The elder kitsune were both fine. The tension between them and their daughter was painful to watch, though. She hadn’t spoken to either of them, and she still wasn’t even looking in their direction when she could help it.
I stepped through the door into winter, and blinked as the cold hit me in the face. It felt good, crisp and bracing. Jötnar carried something of the eternal winter of their homeland, wrapped around them like a cloak, but nothing compared to getting it straight from the source.
The jötnar kept walking, but Skrýmir stopped beside me, dropping one hand onto my shoulder. He wasn’t pushing me down, wasn’t squeezing. It still felt heavy, more with meaning than with a physical weight.
I’d gotten what I wanted, then. Time to pay the piper.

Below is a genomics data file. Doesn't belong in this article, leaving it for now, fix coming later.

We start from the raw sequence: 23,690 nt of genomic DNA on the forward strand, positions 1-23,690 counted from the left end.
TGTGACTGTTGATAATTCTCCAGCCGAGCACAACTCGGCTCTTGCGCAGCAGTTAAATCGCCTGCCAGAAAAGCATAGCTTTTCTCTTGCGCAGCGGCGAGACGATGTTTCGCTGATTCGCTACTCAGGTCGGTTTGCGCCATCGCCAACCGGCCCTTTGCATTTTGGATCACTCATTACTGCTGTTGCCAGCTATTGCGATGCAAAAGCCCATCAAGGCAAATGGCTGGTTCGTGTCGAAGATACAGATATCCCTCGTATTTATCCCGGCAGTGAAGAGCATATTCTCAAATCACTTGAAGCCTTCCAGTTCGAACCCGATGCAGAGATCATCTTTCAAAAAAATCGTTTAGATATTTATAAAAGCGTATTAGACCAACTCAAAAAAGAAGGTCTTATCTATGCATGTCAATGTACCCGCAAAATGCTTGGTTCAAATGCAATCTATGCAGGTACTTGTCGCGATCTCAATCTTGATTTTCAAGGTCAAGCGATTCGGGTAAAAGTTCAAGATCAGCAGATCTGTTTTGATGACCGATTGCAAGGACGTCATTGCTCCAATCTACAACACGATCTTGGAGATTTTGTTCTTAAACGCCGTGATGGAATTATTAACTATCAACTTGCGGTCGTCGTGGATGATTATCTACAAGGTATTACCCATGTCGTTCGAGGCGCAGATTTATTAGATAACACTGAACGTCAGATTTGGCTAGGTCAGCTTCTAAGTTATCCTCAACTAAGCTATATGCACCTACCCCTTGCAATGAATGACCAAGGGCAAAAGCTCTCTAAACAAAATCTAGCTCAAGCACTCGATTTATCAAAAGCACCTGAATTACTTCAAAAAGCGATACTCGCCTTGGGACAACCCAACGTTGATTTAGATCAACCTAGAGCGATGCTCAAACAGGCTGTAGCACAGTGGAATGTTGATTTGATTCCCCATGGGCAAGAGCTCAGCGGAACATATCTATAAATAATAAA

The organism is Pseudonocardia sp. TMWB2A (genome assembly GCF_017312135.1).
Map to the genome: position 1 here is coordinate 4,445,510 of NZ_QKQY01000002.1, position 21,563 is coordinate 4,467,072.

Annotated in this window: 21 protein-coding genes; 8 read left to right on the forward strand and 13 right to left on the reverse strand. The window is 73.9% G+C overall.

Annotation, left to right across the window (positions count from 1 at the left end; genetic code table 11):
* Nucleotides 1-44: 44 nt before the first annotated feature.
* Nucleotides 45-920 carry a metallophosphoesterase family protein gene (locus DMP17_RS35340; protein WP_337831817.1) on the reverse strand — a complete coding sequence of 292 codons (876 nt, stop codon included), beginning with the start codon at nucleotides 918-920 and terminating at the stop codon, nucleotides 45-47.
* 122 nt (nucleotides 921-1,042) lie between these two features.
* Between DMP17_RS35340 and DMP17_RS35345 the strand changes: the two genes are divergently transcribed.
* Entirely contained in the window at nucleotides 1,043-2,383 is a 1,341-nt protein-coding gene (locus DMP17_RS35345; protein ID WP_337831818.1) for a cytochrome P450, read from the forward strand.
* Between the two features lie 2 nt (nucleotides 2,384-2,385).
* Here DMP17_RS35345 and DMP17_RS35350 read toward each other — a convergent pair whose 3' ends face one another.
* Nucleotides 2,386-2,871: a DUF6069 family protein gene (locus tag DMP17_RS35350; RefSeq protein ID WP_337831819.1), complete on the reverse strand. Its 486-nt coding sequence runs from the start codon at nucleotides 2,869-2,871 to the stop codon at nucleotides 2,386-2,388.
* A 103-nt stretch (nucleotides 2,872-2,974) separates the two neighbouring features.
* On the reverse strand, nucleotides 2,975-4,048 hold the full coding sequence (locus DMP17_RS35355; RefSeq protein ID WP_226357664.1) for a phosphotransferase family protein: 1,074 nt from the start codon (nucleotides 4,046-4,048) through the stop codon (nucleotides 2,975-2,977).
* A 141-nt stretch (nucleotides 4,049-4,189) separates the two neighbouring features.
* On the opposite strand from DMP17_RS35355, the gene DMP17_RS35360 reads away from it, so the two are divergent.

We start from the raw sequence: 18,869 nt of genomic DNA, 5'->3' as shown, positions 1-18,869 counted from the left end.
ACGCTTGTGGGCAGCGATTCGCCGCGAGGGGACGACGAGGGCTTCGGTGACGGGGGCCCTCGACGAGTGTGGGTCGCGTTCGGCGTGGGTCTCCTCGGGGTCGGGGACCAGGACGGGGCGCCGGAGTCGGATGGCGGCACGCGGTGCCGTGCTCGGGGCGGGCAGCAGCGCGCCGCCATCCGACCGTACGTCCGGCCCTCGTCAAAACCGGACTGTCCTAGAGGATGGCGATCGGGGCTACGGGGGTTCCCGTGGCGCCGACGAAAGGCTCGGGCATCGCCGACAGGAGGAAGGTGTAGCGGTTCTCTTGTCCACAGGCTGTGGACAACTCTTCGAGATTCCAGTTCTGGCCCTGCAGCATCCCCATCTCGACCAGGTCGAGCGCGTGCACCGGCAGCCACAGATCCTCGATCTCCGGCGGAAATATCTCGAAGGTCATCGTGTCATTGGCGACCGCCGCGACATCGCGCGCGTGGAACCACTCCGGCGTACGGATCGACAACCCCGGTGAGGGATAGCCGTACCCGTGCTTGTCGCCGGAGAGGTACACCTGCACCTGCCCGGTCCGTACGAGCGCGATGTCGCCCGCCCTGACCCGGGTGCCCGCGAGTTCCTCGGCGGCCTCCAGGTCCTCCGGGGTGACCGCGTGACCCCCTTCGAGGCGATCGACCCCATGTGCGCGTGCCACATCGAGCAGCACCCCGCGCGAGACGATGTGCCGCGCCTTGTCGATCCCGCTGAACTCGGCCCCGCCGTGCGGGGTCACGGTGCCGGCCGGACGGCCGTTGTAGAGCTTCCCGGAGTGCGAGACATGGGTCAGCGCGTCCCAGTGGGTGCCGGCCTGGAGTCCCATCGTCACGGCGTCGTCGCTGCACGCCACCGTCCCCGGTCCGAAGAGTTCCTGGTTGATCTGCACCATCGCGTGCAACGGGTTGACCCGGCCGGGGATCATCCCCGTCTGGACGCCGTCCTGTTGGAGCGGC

“Are you satisfied with how this turned out?” he asked, leading me away from the others. None of them tried to follow.
“No,” I said. “Not really. Nothing on you, it’s just….” I trailed off, shaking my head. “Why?” I demanded. “Why did she do this shit? Why does everyone always make things hard?”
“That’s life,” he said dryly. “Nothing is ever easy.”
“But that’s just it,” I said. “What if it could be? What if I could make things easy?”
“Better men than you have tried.”
“Yeah,” I said. “I guess they have.” I shook my head, trying to clear it, and then looked at Skrýmir. “I guess I owe you,” I said.
He shook his head. “No more than you already did,” he said. “Like I told her, where I come from an oath still means something.”
I looked at him oddly, and things started to click into place in my head. Slowly, given how bad of shape I was in, but they were clicking. “That isn’t all there is to it, is it?” I said. “You got something out of this. Reputation, maybe. I gave you free access to your enemy’s sanctum and a legitimate grievance against her. An excuse.” I shook my head again. “You were using me the whole time.”